Verbal abuse of children should receive more recognition for the huge damage it can inflict, say researchers from the UK and US. Their new study calls for verbal abuse to be considered its own separate category of maltreatment, on a par with physical abuse, sexual abuse, and neglect.
The review of data from over 150 previously published studies was commissioned by charity Words Matter, which seeks to raise awareness of and combat the negative impact that verbal abuse from adults can have on children’s mental and physical wellbeing.
“It’s paramount to grasp the true scale and impact of childhood verbal abuse. All adults get overloaded sometimes and say things unintentionally. We have to work collectively to devise ways to recognise these actions and end childhood verbal abuse by adults so children can flourish,” said founder Jessica Bondy in a statement.
Currently, four classifications of child abuse are widely used. Three of these – physical abuse, sexual abuse, and neglect – are quite well-defined; the fourth, emotional abuse, is not. Although the broad category of emotional abuse does encompass verbal abuse, we lack a consistent definition of what this actually constitutes, not to mention agreed-upon terminology.
Using language that belittles a child, speaking in a threatening manner, or shouting can all be forms of verbal abuse, but individual parents and authorities differ in their thresholds for what is acceptable or not. There are also cultural norms that must be considered.
The study found that the vast majority of verbal abuse (76.5 percent) was inflicted by parents, followed by other caregivers and prominent adults in a child’s life, such as teachers and coaches. Some of the types of abuse that were logged included swearing at a child, name-calling, verbal putdowns, and yelling or screaming.
The researchers argue that defining verbal abuse as a distinct subtype of child abuse brings the focus back onto the perpetrators – i.e. the adults – and would hopefully be a springboard to better prevention strategies.
There’s lots of research to show the long-lasting impact that abuse and trauma can have on a child’s development and life chances. The World Health Organization estimates that 300 million children aged between 2 and 4 are regularly subjected to physical or psychological violence by their caregivers. In the face of a problem of this scale, the study authors feel that better recognition of the impacts of verbal abuse, specifically, is urgently needed.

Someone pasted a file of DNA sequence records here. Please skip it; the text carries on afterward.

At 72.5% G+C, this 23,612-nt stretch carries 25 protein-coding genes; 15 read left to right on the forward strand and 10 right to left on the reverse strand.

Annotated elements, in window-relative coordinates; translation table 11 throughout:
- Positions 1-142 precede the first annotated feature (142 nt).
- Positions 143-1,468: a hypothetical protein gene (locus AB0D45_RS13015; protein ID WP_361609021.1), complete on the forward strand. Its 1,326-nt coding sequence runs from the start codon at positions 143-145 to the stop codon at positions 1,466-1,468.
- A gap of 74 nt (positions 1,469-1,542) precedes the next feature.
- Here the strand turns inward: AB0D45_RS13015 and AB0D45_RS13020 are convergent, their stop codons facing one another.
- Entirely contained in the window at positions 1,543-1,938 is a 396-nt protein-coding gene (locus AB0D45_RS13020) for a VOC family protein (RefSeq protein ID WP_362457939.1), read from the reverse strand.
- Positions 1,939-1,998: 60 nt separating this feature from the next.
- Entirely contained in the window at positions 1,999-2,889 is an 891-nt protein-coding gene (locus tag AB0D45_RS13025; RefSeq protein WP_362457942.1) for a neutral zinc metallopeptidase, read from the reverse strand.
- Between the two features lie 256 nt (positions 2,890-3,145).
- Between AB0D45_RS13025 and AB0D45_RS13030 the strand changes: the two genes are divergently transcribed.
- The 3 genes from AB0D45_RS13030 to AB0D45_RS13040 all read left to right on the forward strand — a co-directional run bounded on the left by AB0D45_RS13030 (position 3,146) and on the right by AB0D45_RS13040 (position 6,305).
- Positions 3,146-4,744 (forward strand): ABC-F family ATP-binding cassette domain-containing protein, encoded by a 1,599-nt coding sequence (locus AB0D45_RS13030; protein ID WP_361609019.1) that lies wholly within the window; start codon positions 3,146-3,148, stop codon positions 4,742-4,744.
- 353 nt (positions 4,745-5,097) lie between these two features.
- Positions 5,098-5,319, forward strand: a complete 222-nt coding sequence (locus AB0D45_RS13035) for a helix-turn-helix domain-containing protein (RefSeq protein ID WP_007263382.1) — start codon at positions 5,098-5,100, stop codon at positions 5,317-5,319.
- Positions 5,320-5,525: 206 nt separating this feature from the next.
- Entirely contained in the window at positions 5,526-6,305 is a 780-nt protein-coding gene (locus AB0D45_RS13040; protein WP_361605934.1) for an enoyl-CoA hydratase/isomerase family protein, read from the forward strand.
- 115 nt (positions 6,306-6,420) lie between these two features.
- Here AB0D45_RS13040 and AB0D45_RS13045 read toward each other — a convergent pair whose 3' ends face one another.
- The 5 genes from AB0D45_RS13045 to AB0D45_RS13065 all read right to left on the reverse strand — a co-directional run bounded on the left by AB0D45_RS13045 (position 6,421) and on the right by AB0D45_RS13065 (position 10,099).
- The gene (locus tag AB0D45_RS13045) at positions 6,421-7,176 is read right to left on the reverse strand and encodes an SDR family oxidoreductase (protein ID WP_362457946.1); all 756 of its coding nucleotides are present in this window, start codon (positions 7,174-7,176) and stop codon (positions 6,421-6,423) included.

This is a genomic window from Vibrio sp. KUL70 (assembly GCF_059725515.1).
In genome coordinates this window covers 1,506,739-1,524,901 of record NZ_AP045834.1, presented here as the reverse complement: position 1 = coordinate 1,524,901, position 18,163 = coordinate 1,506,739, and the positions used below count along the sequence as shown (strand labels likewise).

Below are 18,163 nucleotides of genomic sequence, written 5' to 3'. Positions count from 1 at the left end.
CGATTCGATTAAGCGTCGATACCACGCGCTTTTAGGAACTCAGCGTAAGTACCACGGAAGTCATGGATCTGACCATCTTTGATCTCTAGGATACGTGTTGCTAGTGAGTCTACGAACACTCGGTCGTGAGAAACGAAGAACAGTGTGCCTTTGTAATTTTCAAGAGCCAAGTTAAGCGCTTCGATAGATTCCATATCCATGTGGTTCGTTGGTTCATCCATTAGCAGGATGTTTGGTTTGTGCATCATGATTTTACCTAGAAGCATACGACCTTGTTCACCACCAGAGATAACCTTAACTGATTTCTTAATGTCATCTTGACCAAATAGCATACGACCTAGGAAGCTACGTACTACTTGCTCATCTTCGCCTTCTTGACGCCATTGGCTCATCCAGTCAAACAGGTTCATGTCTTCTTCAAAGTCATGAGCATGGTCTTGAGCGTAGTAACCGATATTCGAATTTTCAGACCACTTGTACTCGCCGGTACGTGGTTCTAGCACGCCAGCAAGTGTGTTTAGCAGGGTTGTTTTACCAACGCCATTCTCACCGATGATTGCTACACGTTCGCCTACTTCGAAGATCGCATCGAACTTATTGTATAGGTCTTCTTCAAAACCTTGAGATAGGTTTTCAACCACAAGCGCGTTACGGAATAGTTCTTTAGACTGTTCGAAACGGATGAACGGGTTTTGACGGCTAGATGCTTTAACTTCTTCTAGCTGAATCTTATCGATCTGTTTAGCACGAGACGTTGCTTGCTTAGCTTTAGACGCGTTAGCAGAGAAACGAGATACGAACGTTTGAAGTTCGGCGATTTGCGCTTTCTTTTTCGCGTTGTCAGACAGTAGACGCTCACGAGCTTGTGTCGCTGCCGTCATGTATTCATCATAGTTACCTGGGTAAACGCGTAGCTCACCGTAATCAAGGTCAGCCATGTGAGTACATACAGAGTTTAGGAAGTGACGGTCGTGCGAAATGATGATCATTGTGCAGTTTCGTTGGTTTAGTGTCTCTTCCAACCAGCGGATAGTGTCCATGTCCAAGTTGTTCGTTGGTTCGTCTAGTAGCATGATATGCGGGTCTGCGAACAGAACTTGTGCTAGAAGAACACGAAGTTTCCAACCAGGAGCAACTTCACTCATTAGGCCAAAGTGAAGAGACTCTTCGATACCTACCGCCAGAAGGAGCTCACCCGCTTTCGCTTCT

“Childhood verbal abuse desperately needs to be acknowledged as an abuse subtype, because of the lifelong negative consequences,” said lead author Professor Shanta Dube, of Wingate University.
“We’ve seen tremendous strides in increased awareness and interventions targeting physical and sexual abuse perpetrators leading to the reduction in these forms of maltreatment. If we focus on ‘verbal abuse’ by perpetrators rather than just ‘emotional abuse’ among victims, we may develop similar actions to prevent childhood verbal abuse and its consequences.”
In their conclusion, the authors highlighted the wide variety of different behaviors that could come under the definition of childhood verbal abuse, as well as a need for more comprehensive research into the long-term impacts. Recognizing this type of abuse as a standalone category, worthy of equal attention, is a step towards helping children who are suffering this maltreatment.
As Bondy summarized, “Words have weight, they can uplift or destroy. Let’s build children up, not knock them down.”
The study is published in the journal Child Abuse & Neglect.